The first day back, I did nothing but listen to the silence. The second day I started shaking my tambourine and a few people responded. I faced a dilemma. Should I prod the community to continue, thus injecting myself into sustaining the ritual? I chose to be more of an observer, even though I had been a whole hearted participant. However, I didn’t start the phenomenon, so I decided to let the community decide.
So, what to do with all these recordings? I decided that doing some sort of analysis would be interesting, but I didn’t have anything to prove.. or did I? The notion of examining a data set with a very different set of tools would be interesting. That is, looking through lenses that I have never used before, being naïve, the beginners mindset.
The raw recordings have a sound like some sort of unruly Gamelan orchestra. Using digital audio tools, with their inherent analytic capabilities, could I create a soundscape that was unlike anything else and in that process capture the mood and spirit of this one little spot in the globe at a time when everyone on earth shared something in common.
And so I have just begun to process the recordings day by day beginning with April 29th and ending on July 9. With each day, I am making small and occasionally radical changes in the processing applied, so while some may sound very similar day to day, rest assured they will morph over time. As I mentioned before, this is a naïve approach – I am learning by doing, so it is expected that what May 2nd sounds like may be completely different than June 12th. And because this is all digital, it will be possible to apply a given “process” to any day’s raw recording. The the long term goal – to build an interactive experience that will allow for endlessly mixing the “days” and the “processes”. Who knows what it will reveal.
You can follow the progress on Soundcloud – https://soundcloud.com/nickknyc/sets/7pm That is where I will be posting each day when completed.
I will also be posting them to Instagram – https://www.instagram.com/nickknyc/
I will also try and add commentary to each day in posts here on the blog – the ones that are up there now don’t have any commentary yet – but they will. This will be a mix of observations from the world at large and my personal experiences on that day as well as the technical trials and tribulations.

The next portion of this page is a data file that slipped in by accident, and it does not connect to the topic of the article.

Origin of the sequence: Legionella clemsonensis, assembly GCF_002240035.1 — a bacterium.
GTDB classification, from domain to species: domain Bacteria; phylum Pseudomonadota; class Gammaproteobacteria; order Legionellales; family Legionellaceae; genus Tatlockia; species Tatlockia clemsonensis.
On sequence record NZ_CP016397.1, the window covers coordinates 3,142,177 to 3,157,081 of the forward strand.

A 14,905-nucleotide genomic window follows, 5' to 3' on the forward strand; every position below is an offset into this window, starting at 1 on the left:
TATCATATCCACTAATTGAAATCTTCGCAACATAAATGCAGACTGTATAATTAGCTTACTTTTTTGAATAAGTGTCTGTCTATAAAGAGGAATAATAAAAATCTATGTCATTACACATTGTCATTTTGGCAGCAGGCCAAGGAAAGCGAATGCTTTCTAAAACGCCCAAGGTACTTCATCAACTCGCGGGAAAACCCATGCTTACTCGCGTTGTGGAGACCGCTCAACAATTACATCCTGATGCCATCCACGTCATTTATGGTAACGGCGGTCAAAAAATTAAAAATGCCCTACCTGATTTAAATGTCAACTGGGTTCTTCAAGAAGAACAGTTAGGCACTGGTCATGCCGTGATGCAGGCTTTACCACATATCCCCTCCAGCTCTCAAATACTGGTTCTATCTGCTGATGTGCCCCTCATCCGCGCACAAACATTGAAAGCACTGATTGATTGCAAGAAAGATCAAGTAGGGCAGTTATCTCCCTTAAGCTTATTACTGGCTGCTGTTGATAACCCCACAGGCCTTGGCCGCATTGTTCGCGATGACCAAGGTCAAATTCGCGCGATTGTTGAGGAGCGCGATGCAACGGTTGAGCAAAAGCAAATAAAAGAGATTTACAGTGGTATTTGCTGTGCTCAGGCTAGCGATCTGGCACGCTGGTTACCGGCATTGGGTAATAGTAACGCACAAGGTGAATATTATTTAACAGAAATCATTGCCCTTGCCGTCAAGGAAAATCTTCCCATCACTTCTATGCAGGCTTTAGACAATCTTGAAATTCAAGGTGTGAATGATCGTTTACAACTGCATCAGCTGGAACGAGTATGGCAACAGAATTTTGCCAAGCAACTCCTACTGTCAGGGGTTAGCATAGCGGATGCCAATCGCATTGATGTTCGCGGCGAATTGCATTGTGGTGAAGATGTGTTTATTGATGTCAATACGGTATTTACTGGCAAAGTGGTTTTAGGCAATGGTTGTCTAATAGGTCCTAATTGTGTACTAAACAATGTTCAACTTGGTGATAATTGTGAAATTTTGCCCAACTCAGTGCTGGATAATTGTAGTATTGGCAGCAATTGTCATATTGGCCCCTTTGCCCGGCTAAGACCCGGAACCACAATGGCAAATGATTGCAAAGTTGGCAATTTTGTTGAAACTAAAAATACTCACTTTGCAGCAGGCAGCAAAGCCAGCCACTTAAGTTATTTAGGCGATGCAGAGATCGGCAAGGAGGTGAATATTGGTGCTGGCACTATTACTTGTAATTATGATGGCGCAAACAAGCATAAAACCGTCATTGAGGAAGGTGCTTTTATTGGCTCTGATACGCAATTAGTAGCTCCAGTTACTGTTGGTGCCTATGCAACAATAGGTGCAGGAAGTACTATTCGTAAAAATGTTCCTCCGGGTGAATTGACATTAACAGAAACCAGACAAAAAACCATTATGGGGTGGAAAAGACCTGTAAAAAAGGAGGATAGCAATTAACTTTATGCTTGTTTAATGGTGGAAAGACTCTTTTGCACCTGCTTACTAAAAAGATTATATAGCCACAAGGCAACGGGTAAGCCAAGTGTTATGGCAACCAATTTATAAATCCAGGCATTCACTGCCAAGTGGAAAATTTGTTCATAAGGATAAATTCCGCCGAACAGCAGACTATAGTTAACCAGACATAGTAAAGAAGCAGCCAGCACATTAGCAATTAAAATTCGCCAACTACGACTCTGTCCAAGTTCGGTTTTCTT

If anyone is interested in the raw recordings, I will make them available under creative commons (as are the processed recordings). Contact me if you are interested.
Nick this is amazing.. the soundscapes are ghostly and yet grounded
Such an important piece of history to preserve and you’re doing it in a way that brings us back but doesn’t ‘hurt’ – not an easy thing to do considering the death toll is over eleven times the deaths on 9/11 in NYC.. and 1.45 million people worldwide – as of today
The soundscapes drift across states, countries, oceans..
Steph, thanks so much. I knew this would speak to you, you have spent an entire life working with people in horrific situations. Special thanks to you for all you do.
“Ring the bells that still can ring…” Thanks for doing this project Nick
OK finally getting a chance to dive into these sounds, images and explanatory text.
For those of us who do this shit, I’m always looking for the right:
– presentation platform
– effective distribution mechanism
– and ways to get people to view it/listen
That’s what the explanatory text is all about. No investor will just look at the product. They need a summary, diegested down into the pro-forma way they’re used to digesting. Its the same with culture and art.
The mechanism and context we’re used to – greatly affects our feelings and determination o fthe creative expression.
In the case of thise piece I felt as if I was exploring and diving deep into your creativity, by havng to figure out your context and presentation rendering.
I think that’s a good thing.
Transparent disclosure: I have invested this time and sincerelt tried to review and critique it – as I am hoping you will do the same for my own self-expression – which is my tool Instigate.ai.
So many people just throw my exec summary and deck back in my face “This deck needs work” – without ever having seen our product/tool in action.
These people cannot fathom how severly they are dissing me and showing disrespect to an amazing tool. I won’t hold it against them.
I guess the question is: “would I ever want investors like that – at all?”